From Strategy to Styling: How 3M Designers Lead Business and Innovation

By Laura Bolt

July 17, 2017

At 3M, the people behind products from Post-it to automotive parts, the slogan is “Science. Applied to Life.” But you could argue that the unofficial tagline is “Design. Applied to Science.” For this global company, the design process is intimately weaved into the fabric of its business. The result is a team of in-house designers who have a chance not only to flex their skills but also make a tangible difference in the world.

Kayo Roehm, a senior design manager who works with a broad team across 3M’s Consumer Business Group, believes that its designers are uniquely qualified with the skills to help create products to satisfy a diverse and global audience. “Design is a competitive advantage,” says Roehm. “When design is used only for styling, our problem-solving skills and perspectives are not leveraged to positively impact the overall experience.”

3M consists of five main business groups—Health Care, Consumer, Industrial, Safety & Graphics, and Electronics & Energy—each with a mix of graphic, industrial, and UX designers on their team. For Briana Como, lead UX graphic designer for 3M’s Health Care Business Group, working on design projects with real-world applications provides important context. “What we do can positively or negatively impact a patient. We take it very seriously. We’re not just trying to make things pretty. It must work and it must work for each of our users, which is why we do 2-3 week design sprints and make sure we are getting iterations in front of our users.”

That’s why one of the first steps of any design project at 3M is to conduct various forms of research, from individual talks with stakeholders to generating wider user feedback. Internally, teams use workshops to map out the customer journey in which “we look for gaps, questions, and assumptions so we can validate them with users,” says Como. The process helps inform design decisions by visualizing long-term solutions through the lens of user experience, firmly grounding them in dynamic and useful design. Andy Vitale, UX design principal for the Health Care team, notes “designers have the ability to look at the entire ecosystem and bring the perspective of the user to the forefront. As natural storytellers, designers can paint the big picture for customers and allow the business to pivot and iterate based on feedback in the most cost-effective way.”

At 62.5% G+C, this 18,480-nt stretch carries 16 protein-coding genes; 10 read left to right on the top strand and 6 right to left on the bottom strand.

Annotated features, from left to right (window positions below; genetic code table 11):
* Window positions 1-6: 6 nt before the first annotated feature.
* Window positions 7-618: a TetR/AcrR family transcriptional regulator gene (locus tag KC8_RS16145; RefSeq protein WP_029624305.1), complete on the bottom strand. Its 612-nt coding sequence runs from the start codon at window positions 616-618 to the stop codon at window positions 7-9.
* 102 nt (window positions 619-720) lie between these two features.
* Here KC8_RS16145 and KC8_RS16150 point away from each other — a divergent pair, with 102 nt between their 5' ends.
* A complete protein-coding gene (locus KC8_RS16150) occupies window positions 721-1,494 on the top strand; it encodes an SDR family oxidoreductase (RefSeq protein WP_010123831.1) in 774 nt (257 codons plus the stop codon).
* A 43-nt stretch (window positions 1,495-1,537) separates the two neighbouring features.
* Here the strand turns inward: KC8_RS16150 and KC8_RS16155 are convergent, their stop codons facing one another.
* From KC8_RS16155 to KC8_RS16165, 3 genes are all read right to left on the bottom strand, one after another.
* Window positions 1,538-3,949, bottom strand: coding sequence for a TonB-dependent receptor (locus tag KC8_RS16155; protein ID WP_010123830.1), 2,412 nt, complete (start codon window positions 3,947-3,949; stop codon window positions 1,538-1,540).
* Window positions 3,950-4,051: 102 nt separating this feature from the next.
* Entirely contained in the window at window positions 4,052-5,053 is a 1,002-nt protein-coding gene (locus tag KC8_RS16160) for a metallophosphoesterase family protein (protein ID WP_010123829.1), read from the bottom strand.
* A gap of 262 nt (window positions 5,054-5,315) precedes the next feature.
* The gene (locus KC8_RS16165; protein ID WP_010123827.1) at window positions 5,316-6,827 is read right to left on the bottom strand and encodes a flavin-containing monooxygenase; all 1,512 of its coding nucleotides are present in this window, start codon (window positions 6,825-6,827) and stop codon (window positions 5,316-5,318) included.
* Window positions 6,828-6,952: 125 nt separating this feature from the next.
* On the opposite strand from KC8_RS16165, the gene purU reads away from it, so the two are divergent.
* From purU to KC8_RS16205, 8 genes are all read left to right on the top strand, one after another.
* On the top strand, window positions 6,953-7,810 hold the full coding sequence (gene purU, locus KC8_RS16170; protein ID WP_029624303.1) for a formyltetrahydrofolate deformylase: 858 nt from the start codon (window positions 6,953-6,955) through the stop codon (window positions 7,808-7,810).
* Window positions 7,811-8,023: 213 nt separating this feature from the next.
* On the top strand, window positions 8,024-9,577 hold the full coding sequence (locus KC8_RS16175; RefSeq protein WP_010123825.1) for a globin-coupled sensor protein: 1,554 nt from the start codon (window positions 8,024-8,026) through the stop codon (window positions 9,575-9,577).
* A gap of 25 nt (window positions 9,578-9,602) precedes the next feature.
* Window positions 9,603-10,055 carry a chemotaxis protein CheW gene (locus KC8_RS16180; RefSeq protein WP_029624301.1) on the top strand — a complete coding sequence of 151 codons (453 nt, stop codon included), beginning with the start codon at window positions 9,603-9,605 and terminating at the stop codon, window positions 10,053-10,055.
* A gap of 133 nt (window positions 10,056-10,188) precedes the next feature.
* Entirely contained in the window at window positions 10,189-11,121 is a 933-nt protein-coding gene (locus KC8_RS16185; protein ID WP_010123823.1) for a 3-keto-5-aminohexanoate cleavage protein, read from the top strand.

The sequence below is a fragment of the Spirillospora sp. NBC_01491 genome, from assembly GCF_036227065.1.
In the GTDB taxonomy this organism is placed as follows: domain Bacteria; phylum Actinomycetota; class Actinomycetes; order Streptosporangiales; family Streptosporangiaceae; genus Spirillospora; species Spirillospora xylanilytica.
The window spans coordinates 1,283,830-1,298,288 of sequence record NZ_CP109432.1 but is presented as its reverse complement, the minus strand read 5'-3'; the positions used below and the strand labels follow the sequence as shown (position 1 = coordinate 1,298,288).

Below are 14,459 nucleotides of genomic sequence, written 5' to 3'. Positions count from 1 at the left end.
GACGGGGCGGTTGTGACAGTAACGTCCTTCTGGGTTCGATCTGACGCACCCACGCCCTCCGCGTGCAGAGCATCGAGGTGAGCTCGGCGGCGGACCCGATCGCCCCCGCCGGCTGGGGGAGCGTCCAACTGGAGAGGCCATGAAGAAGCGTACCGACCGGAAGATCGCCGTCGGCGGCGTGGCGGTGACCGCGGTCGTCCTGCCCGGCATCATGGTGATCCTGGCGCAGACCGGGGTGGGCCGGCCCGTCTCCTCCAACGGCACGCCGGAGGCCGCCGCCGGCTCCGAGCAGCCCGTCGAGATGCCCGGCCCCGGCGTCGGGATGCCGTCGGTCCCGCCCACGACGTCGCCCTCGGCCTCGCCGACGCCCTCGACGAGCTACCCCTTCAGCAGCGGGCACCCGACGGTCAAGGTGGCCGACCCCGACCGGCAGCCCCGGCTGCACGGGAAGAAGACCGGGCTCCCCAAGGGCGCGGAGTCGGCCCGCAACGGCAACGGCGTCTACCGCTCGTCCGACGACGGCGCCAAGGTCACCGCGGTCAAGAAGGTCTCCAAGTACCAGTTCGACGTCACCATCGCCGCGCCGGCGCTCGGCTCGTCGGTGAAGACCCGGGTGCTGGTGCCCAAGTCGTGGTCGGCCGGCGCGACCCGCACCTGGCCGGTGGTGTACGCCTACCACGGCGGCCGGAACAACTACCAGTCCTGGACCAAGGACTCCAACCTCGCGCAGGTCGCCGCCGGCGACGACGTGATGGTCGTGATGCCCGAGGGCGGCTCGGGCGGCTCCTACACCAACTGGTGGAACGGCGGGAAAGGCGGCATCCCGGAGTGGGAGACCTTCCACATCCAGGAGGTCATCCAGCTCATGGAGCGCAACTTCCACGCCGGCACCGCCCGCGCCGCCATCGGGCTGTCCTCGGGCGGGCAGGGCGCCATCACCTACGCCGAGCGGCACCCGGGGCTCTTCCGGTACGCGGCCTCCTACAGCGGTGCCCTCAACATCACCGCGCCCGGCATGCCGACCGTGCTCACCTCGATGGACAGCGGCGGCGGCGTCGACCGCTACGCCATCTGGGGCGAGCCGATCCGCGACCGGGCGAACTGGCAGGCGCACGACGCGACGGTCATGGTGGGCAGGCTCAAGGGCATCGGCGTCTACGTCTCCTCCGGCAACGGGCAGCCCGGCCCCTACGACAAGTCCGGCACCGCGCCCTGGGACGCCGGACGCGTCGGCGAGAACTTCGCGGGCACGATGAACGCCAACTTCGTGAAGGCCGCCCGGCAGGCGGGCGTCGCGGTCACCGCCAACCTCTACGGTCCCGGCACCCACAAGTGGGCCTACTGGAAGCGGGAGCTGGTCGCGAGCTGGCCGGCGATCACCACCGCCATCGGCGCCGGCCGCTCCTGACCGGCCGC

This type of collaborative experience is no easy feat for a global company, sprawled across 70 different countries, 5 business groups, and 24 divisions. Though disparate teams often stay in touch through tools like Slack or Skype, the majority of 3M Design is centrally located at headquarters in St. Paul, Minnesota, in a new world-class, state-of-the-art design center housing 3M’s chief design officer Eric Quint, design leadership, and many design disciplines. The Design Center is the creative hub where 3M can not only cultivate a more organic collaboration as teams work together in pod-based groups, but also makes it easier to communicate with global partners and non-design professionals like executives, product owners, and developers. Vitale says that this practice “allows for an outside perspective and insights on a problem a designer may have become too focused on solving, and it allows other designers to step away from their day-to-day projects and work on solving a different problem.” This kind of cross-pollination helps create the coveted “T-shaped” designer, with deep expertise in one area, but the ability to branch out into others. 

“We achieve better designs when we have a group that is deeply specialized in different areas/roles, comes from different backgrounds,” says Como. “Our users don’t think the same, so our designers shouldn’t think the same… If we can debate, provide insight, and collaborate, we will create better solutions.” And as the team continues to grow beyond its 100+ design professionals, so does the potential for innovation through collaborative creativity.

In the world of in-house, it can be a struggle to get design a “seat at the table.” But by engaging designers as thought leaders and a vital part of its business success, 3M has achieved a rare feat: connecting its in-house team to a sense of purpose, allowing them to flag potential problems and help 3M stay agile in the face of unexpected challenges. “There’s an inexplicable passion for solving problems at 3M Design,” says Vitale. “This passion comes from a combination of design being empowered to be a strategic partner rather than a service.”